(Updates with analyst’s comment in third paragraph.)
Oct. 27 (Bloomberg) -- Suez Environnement, Europe’s second- biggest water company, dropped the most in more than two years in Paris trading after it took a charge for an Australian project and failed to reiterate a growth target for 2012.
The utility, based in Paris, fell as much as 7.1 percent to 10.995 euros, the biggest intraday drop since March 2009, and was trading at 11.625 euros at 2:51 p.m. in Paris. Suez Environnement, which has lost about 25 percent since the start of the year, said a 185 million-euro ($261 million) charge on an Australian desalination plant will cut full-year earnings.
“The one-off charge is not the primary issue,” Deutsche Bank analyst Bertrand Lecourt wrote in a report today which downgraded the rating from “buy” to “hold.” “The main concern is the removal of the 2012-2013 guidance of 7 percent Ebitda growth and the risk of witnessing a flat dividend for 2012.”
Suez Environnement, which is 34 percent-owned by energy utility GDF Suez SA, said bad weather and strikes at the building site of the sea-water treatment plant outside Melbourne led the board to recommend keeping its dividend at 65 euro cents this year, the same as 2010. The utility had planned a 5 percent increase in annual payouts to shareholders.
There is a “risk of the economic slowdown affecting Suez Environnement’s waste business next year, although limited signs of a slowdown have emerged so far,” according to Deutsche Bank. The “momentum” of higher volumes of waste treated in the first nine months of the year could slow in the fourth quarter, it said.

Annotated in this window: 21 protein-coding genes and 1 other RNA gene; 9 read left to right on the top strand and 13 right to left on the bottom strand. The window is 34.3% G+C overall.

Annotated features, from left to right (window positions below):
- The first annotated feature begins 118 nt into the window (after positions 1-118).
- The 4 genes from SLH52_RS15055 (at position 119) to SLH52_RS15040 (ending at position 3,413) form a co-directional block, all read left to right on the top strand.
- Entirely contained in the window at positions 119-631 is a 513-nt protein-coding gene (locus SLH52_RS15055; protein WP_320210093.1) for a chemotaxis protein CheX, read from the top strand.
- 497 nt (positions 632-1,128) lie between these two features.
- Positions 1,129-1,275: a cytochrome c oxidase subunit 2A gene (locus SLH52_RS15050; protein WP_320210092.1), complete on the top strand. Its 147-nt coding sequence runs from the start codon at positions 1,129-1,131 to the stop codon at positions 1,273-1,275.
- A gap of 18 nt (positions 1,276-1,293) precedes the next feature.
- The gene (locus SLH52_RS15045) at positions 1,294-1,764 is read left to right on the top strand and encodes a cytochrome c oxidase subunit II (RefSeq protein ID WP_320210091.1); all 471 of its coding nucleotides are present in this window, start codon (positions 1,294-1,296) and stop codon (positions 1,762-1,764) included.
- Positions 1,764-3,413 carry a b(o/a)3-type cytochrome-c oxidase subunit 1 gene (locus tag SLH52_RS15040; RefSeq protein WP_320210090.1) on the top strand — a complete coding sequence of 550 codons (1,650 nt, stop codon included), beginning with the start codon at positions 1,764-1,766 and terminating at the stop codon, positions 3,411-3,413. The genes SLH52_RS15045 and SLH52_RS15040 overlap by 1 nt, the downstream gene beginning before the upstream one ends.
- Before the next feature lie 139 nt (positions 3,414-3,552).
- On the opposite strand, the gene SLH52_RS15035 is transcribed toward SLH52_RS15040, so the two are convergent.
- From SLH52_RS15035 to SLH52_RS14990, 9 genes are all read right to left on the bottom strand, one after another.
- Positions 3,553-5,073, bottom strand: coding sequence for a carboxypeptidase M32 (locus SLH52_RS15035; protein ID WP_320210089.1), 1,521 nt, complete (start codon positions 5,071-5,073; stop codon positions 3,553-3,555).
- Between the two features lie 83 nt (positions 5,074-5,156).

The utility had said 2011 would be a year of growth after struggling, like larger rival Veolia Environnement SA, to boost industrial waste sorting following the 2009 recession that shut factories. Earnings at both utilities will be hurt by another slowdown in European economies, Goldman Sachs Group Inc. said in an Oct. 20 note to clients.
The company had planned average growth in earnings before interest, taxes, depreciation and amortization of at least 10 percent in 2011 at constant exchange rates and at least 7 percent on average for 2012 and 2013. Net income was likely to exceed 425 million euros this year, the company said on Aug. 3.
Yesterday, Chief Financial Officer Jean-Marc Boursier said Ebitda would be around 2.5 billion euros this year and net income could be about 300 million euros. He declined to reiterate targets for 2012, saying details will be given in February.
Veolia, which has announced a plan to curb its global reach and sell assets, reports nine-month earnings Nov. 10 and will hold an investor day Dec. 6.
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